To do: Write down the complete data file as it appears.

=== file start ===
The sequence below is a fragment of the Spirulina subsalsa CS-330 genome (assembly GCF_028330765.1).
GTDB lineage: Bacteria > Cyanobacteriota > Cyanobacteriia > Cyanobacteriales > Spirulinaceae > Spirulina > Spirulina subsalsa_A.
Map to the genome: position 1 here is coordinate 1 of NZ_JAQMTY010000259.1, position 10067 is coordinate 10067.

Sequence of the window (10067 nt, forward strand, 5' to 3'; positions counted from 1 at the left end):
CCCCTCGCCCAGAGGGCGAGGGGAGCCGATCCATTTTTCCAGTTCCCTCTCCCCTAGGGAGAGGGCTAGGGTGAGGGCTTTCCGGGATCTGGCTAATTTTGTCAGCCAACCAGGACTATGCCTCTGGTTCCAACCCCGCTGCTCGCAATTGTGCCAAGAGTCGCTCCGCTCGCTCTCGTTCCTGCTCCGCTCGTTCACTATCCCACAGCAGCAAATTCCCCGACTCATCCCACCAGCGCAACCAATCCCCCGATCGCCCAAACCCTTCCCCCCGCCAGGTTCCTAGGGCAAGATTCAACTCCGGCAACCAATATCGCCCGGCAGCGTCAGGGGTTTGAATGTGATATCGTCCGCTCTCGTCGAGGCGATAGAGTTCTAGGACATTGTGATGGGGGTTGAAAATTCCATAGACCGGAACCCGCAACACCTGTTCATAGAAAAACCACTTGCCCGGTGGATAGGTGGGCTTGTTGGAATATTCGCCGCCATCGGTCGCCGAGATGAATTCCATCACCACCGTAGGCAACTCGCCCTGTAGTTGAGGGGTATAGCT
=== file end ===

The sequence below is a fragment of the Spirulina subsalsa CS-330 genome (assembly GCF_028330765.1).
GTDB lineage: Bacteria > Cyanobacteriota > Cyanobacteriia > Cyanobacteriales > Spirulinaceae > Spirulina > Spirulina subsalsa_A.
Map to the genome: position 1 here is coordinate 1 of NZ_JAQMTY010000259.1, position 10067 is coordinate 10067.

Sequence of the window (10067 nt, forward strand, 5' to 3'; positions counted from 1 at the left end):
CCCCTCGCCCAGAGGGCGAGGGGAGCCGATCCATTTTTCCAGTTCCCTCTCCCCTAGGGAGAGGGCTAGGGTGAGGGCTTTCCGGGATCTGGCTAATTTTGTCAGCCAACCAGGACTATGCCTCTGGTTCCAACCCCGCTGCTCGCAATTGTGCCAAGAGTCGCTCCGCTCGCTCTCGTTCCTGCTCCGCTCGTTCACTATCCCACAGCAGCAAATTCCCCGACTCATCCCACCAGCGCAACCAATCCCCCGATCGCCCAAACCCTTCCCCCCGCCAGGTTCCTAGGGCAAGATTCAACTCCGGCAACCAATATCGCCCGGCAGCGTCAGGGGTTTGAATGTGATATCGTCCGCTCTCGTCGAGGCGATAGAGTTCTAGGACATTGTGATGGGGGTTGAAAATTCCATAGACCGGAACCCGCAACACCTGTTCATAGAAAAACCACTTGCCCGGTGGATAGGTGGGCTTGTTGGAATATTCGCCGCCATCGGTCGCCGAGATGAATTCCATCACCACCGTAGGCAACTCGCCCTGTAGTTGAGGGGTATAGCT